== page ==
Metro General Manager Paul Wiedefeld at a news conference to announce that Metrorail service will be shut down for a full day. (Evan Vucci/Associated Press)

“METRO GENERAL Manager/CEO Paul J. Wiedefeld, with support from the Authority’s Board of Directors, today announced the full closure of the Metrorail system on Wednesday, March 16, for emergency inspections of the system’s third-rail power cables following an early morning tunnel fire yesterday.”

That announcement at 4:35 p.m. Tuesday made it official: It's utterly hopeless for residents of the Washington area to think they can rely on Metrorail as a dependable form of transportation. The system that is supposed to serve the growing population of the national capital region is instead a national embarrassment, an amateur operation that has been terribly managed and (we think, but at this point who can believe Metro's books?) financially shortchanged.

The shutdown, according to Metro officials, was necessary to inspect 600 cables, of the type involved in a fire that disrupted service throughout Monday on the Orange, Blue and Silver lines and also in last year's fatal smoke incident on the Yellow Line near L'Enfant Plaza. One would have thought that, after a woman was killed and dozens others were sent to a hospital because of a problem traced to a faulty cable, Metro officials would have undertaken a thorough inspection between then and now. One would have hoped that the federal officials who are supposed to provide oversight would have insisted on it. Apparently not.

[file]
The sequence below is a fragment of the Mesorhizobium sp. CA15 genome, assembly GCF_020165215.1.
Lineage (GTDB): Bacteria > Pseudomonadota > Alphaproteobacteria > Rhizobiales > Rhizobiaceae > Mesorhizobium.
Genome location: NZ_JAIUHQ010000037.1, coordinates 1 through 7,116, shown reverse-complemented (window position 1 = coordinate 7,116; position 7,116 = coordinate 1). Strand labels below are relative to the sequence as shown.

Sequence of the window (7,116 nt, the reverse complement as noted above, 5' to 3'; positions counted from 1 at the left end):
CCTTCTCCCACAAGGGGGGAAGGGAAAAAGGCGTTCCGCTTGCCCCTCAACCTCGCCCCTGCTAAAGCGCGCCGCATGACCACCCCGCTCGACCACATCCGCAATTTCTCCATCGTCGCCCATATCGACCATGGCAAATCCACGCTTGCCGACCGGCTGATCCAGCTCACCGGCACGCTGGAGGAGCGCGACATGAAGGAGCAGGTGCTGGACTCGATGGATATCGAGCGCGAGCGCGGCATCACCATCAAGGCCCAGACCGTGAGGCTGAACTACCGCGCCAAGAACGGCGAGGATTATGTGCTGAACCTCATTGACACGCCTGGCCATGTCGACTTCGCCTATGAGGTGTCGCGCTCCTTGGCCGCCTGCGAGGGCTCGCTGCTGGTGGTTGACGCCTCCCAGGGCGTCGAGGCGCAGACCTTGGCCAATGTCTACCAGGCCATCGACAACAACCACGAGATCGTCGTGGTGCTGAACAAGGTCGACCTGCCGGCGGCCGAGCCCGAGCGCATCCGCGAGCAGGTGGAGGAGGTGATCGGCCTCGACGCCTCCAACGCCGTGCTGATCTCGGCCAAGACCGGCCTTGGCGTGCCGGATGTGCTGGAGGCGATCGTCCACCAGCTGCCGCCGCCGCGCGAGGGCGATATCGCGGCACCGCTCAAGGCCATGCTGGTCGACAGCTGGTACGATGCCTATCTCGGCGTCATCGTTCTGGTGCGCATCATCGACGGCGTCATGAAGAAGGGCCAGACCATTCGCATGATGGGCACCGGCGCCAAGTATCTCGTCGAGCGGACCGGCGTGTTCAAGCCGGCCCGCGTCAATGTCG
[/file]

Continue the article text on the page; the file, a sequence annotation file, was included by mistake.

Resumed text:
Instead, hundreds of thousands of Washington-area residents are scrambling to figure out how, with so little notice, they can get to work on Wednesday. Mr. Wiedefeld defended the closure as prudent because of the potential life-safety issue. "When I say safety is our highest priority, I mean it," he said.

Good to know. But if the situation was dire enough to require a unilateral shutdown at midnight, why was it simultaneously okay for people to ride home on Tuesday night? Well, whatever.

No doubt the area will manage to get through Wednesday’s no-snow snow day. Some people will drive or carpool, while others will check bus schedules or telecommute. Not everyone, though, will be able to find alternatives, and some will be hurt by not being able to get to work or school or keep an appointment. It’s a situation that’s unsupportable. And when Metrorail reopens — and we won’t make book on when that might be — there will be even less public confidence in the system. It is sad indeed to see a system in which the region could once take pride, in which taxpayers and riders have invested so much, reduced to this.

Read more:

The Post’s View: Can Metro’s new leader fix problems he says are ‘worse than I thought’?

Paul J. Wiedefeld: Here’s how we will start fixing Metro

The Post’s View: Metro’s forbidding future

The Post’s View: Another disaster for Metro

Howard Roberts: Metro didn’t have to shut down